So there you have it—– take the time off and climb a mountain at your own speed, do it through books, television, travel shows, and blogs– but do it! You will glad you did and don’t forget to spray yourself with some heavy duty bug spray. They got some big biting mosquitos that could almost make you swear.

QUOTE: Emptiness is infact form when we forget the self. There’s nothing in the universe *other* than ourself. Nothing to compare, name, or identify. When it’s the only thing there is, how can we talk about it?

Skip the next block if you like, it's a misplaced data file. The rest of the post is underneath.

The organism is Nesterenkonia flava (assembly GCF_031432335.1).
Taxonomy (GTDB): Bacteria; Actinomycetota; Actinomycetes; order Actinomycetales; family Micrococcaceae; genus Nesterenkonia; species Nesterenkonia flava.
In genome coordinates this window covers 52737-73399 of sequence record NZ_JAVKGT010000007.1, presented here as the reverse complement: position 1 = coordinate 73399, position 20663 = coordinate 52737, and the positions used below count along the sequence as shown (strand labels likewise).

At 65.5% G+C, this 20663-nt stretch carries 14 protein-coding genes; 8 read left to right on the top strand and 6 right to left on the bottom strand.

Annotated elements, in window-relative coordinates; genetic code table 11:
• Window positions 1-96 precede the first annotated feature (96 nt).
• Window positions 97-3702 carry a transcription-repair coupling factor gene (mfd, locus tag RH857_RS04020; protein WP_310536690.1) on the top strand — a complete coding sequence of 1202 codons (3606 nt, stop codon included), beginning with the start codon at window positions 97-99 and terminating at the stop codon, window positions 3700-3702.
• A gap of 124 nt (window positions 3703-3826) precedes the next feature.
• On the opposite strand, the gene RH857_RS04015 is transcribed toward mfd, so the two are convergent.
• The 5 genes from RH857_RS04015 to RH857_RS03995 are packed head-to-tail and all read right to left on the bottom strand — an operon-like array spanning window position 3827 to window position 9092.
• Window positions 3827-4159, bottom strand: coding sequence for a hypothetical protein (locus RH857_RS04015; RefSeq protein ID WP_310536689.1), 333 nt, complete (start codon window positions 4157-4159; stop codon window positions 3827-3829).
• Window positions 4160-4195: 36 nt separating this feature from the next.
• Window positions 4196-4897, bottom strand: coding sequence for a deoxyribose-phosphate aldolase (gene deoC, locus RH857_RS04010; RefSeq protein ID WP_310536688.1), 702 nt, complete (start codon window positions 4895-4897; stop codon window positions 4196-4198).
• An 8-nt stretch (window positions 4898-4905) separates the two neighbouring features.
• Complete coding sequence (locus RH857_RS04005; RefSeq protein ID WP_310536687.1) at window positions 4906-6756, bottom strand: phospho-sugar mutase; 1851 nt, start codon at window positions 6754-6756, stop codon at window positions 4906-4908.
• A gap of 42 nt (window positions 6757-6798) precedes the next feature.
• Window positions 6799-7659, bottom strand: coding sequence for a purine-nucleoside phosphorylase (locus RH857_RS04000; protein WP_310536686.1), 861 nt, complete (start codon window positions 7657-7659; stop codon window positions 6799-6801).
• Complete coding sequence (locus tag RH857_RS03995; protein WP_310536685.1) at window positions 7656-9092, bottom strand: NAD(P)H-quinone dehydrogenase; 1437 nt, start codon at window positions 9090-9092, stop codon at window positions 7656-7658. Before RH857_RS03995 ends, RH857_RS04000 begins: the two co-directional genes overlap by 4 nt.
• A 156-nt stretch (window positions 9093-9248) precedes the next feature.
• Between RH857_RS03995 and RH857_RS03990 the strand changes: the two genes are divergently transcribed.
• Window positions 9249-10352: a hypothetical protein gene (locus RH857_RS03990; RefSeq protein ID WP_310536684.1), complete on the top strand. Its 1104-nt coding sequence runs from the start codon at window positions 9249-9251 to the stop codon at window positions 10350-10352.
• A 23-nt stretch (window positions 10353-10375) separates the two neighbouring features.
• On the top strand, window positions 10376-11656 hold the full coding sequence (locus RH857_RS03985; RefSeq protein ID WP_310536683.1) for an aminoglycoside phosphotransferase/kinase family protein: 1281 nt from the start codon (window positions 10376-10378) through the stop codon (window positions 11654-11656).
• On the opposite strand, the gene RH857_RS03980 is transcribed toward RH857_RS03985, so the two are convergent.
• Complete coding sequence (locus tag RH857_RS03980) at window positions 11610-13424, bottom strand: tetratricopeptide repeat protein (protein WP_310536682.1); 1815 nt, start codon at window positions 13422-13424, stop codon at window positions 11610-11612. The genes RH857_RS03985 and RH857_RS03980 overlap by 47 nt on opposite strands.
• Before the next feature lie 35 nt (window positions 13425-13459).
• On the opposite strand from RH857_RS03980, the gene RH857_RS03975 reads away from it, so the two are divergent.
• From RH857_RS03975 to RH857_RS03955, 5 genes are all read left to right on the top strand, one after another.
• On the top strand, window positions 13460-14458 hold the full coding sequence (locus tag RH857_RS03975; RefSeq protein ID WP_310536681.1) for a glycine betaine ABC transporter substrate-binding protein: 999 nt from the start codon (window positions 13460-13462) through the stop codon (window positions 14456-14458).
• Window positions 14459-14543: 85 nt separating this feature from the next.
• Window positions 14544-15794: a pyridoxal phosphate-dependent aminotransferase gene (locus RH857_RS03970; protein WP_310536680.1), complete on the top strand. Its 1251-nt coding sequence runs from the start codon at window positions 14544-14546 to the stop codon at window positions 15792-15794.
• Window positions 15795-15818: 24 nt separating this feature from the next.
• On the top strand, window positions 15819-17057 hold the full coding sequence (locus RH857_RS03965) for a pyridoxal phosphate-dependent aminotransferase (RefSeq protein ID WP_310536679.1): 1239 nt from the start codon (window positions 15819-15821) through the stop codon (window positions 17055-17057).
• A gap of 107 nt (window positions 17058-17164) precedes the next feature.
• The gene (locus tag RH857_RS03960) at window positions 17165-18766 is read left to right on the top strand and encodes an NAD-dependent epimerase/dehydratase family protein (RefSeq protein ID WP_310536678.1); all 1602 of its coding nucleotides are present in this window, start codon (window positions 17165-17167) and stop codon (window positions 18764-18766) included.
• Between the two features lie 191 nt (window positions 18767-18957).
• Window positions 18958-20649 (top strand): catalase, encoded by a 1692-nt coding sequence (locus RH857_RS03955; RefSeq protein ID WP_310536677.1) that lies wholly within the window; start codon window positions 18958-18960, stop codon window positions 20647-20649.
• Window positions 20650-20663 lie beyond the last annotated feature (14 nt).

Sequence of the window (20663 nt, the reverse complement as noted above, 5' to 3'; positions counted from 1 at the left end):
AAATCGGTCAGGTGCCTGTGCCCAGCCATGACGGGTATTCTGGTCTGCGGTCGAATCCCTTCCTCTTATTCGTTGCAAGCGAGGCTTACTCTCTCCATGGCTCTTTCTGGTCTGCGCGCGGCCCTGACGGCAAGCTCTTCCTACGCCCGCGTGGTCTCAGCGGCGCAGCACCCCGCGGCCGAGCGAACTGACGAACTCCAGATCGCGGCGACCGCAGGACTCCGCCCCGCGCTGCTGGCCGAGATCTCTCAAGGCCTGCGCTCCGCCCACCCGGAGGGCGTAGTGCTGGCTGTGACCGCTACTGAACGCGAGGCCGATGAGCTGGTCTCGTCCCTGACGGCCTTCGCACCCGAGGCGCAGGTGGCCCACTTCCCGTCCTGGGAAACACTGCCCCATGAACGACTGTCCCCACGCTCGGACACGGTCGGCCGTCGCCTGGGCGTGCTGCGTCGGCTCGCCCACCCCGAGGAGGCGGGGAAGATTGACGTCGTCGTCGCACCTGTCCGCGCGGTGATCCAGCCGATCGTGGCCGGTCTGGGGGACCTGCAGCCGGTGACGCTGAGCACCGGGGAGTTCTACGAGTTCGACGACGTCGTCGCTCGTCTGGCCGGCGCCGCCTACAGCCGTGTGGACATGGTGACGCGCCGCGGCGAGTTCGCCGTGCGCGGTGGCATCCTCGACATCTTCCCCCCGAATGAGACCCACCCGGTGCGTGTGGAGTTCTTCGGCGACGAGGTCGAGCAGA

– Taizan Maezumi ——–maximumbliss.com

THINGS YOU MAY NOT KNOW: More than any other school of Eastern mysticism, Zen is convinced that words can never express the ultimate truth. it must have inherited this conviction from Taoism, which showed the same uncompromising attitude. “If one asks about the Tao and another answers him,” said Chuang Tzu, “neither of them knows it.”‘ ——shotokai.ci


ZENTRAVELER SAYS: How do you climb a mountain? One step at a time!